"Daddy, what is it?" I sit up tall, pressing into the headboard. I wish my bed would travel backwards into the wall, through the air conditioner, and out into the March wind. Without hesitating, my father throws himself face down on my bed and begins to sob. I watch him, this tall handsome man of flannel hats and pin-striped suits. He looks ridiculous surrounded by all this pink─ a color I will refuse to wear again until I'm old.
Dad’s spine moves to the rhythm of his sobs. My arm lifts. One hand stretches out in slow motion, as if testing the heat on a stove. My fingers rest on the crown of his head, and for the first time ever, I comfort him, my father, with nothing more than my touch. Not the way he has always comforted me, with clever words pointing to swift solutions.
Later that afternoon, I sit slouched in the darkened theatre with cousin Franny and her parents listening to Eliza Doolittle sing: "Wouldn’t It Be Loverly?" The craziest thoughts weave in and out of my head. I imagine running onto the stage and disrupting the entire production─ taking over Eliza’s role. If I do, maybe I could stop worrying about my parents and what’s happening at home.
When I’m dropped off, later that evening, I practically jump from the car, giving no one the chance to escort me to the door. I’d mentioned earlier that my mother had a bad cold. Somehow I know that what I’d heard in my house, this morning, is nobody’s business. While this leaves me feeling like a brick is pressed against my chest, I know it is part of acting mature what it means to be sixteen.
The front door has been left open for me, and when I enter, I’m surprised to find my father reading the newspaper in the living room. Except when there's company, no one sits on the plastic, slip-covered couch in our living room. My father doesn't look at me, the paper shielding his eyes from the intensity of my gaze.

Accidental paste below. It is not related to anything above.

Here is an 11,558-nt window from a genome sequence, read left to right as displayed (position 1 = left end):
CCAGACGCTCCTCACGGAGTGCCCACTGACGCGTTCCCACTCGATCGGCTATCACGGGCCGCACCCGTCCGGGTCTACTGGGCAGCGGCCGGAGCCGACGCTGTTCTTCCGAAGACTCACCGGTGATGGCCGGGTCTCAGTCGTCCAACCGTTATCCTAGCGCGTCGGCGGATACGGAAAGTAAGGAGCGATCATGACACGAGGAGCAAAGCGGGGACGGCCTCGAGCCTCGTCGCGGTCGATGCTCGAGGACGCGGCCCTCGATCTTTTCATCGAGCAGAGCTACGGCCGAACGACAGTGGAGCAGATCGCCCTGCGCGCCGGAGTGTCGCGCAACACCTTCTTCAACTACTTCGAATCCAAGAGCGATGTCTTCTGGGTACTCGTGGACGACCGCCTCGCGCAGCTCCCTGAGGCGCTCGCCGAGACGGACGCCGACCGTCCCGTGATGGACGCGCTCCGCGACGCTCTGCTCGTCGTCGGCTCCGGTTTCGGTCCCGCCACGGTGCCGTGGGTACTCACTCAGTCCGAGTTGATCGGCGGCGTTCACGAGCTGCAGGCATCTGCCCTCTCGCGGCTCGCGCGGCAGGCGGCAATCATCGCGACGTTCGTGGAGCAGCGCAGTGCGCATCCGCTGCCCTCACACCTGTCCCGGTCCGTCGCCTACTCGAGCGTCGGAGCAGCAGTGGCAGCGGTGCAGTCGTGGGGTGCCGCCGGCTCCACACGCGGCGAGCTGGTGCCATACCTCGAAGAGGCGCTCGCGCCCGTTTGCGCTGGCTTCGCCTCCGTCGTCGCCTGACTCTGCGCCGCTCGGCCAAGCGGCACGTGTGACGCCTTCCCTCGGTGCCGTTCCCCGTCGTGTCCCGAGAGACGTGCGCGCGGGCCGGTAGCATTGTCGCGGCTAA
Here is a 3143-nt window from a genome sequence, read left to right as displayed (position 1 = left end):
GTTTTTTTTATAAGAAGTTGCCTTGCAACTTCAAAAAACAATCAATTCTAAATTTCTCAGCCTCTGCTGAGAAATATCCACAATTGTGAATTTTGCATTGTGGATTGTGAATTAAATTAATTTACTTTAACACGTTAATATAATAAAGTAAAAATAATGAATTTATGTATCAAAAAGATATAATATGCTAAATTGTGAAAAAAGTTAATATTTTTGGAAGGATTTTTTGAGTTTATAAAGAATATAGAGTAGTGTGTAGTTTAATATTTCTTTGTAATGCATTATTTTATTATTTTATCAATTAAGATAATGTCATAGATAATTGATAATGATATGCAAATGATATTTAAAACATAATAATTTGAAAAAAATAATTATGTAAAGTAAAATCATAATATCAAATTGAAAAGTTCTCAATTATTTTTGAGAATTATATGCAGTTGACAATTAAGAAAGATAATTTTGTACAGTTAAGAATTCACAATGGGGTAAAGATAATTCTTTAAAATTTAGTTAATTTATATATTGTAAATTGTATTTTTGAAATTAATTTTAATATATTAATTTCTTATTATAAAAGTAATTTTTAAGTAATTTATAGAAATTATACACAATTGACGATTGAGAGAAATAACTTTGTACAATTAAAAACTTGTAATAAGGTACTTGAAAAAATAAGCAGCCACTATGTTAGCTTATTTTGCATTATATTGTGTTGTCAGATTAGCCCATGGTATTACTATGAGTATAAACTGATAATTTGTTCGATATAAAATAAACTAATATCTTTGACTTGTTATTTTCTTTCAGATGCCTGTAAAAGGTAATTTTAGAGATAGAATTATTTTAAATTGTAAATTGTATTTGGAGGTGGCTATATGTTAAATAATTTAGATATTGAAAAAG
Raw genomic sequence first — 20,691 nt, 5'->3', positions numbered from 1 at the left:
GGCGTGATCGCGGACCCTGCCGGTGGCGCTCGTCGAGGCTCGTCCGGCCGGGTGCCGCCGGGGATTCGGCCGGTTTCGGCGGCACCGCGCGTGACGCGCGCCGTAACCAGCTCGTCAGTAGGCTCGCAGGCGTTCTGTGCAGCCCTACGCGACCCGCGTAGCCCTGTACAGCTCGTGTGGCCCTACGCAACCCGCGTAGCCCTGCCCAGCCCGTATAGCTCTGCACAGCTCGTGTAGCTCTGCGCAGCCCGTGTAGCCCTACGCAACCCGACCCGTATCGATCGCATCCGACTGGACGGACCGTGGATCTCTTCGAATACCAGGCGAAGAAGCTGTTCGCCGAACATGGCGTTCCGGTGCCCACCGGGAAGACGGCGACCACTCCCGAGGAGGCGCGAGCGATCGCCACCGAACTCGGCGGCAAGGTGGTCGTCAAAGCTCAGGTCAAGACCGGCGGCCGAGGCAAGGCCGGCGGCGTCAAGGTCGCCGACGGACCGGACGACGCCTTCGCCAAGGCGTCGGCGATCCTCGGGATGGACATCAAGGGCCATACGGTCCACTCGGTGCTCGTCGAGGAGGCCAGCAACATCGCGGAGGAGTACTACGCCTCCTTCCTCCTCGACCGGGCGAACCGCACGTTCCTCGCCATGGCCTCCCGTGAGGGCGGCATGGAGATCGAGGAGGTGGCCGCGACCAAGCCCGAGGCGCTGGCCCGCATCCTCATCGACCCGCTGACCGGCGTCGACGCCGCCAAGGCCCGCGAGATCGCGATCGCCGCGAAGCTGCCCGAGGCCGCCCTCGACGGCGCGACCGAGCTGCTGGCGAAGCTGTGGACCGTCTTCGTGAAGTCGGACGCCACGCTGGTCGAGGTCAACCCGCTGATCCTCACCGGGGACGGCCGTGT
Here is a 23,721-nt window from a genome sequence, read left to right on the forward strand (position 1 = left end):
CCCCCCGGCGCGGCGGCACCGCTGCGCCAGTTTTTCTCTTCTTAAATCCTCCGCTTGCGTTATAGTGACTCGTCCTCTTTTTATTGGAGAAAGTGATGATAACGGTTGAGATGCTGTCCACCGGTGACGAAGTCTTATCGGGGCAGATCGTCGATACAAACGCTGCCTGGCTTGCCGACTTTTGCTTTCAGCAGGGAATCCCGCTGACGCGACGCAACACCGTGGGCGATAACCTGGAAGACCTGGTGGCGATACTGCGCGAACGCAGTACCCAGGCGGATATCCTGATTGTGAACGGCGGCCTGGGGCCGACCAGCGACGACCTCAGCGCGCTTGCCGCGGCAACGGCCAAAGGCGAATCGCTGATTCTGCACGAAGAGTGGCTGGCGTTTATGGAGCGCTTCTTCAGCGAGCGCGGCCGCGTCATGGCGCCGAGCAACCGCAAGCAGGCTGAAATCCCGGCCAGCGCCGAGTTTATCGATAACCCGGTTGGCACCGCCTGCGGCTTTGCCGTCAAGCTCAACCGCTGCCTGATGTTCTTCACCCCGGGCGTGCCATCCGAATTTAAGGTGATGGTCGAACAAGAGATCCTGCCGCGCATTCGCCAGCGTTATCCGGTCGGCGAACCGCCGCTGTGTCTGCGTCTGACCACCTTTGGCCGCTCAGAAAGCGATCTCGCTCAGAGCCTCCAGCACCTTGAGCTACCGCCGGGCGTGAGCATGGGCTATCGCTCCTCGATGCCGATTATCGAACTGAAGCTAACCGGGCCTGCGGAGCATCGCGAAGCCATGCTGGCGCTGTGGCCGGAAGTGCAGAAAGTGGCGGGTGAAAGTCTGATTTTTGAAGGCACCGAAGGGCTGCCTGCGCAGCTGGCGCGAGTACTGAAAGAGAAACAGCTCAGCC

"How was the show?" he asks in a dull monotone.
"Great, really great, so where's Mom?" I'm out of breath, and have to pee badly, but I don’t want to miss anything.
"Honey, she’s home," Dad yells down the hall. I can hear my brothers' feet stomping upstairs, above my head. A sound so normal I almost burst out crying. My mother opens the door to her bedroom, and steps into the mauve light of the hallway. She is dressed in a silky robe, and her hair is brushed back behind her ears. Her face is flushed, and her bow lips look full and puffy, as if from too much kissing.
"Good?" she asks.
"Yes, very." I answer without coming closer. I glance over my shoulder to my father, who lowers his newspaper to look at my mother while she addresses me.
"Hungry?” she asks, smiling.
I shake my head no, look back at her, then at Dad, once again playing some strange new version of "Monkey in the Middle."

I am hardly sixteen. I am more like a desperate child hoping to catch a look, anything, to say I shouldn’t worry, that everything will be okay.
Later that night, wrapped in a cocoon of covers, I cry for what seems like hours. No matter how hard I try, I can’t fall asleep. I stand up on my bed and gaze toward Philip Burn’s bedroom window, but thanks to Dad’s patchwork carpentry all I see are splinters of orange light. That’s when I decide to ask God to make a visit to my room. I give him what I believe is a very fine choice. He can either rest on the edge of my canopy bed or take a seat at my pretty new desk. The one my parents painted, together, last summer, in a very pale shade called seashell pink.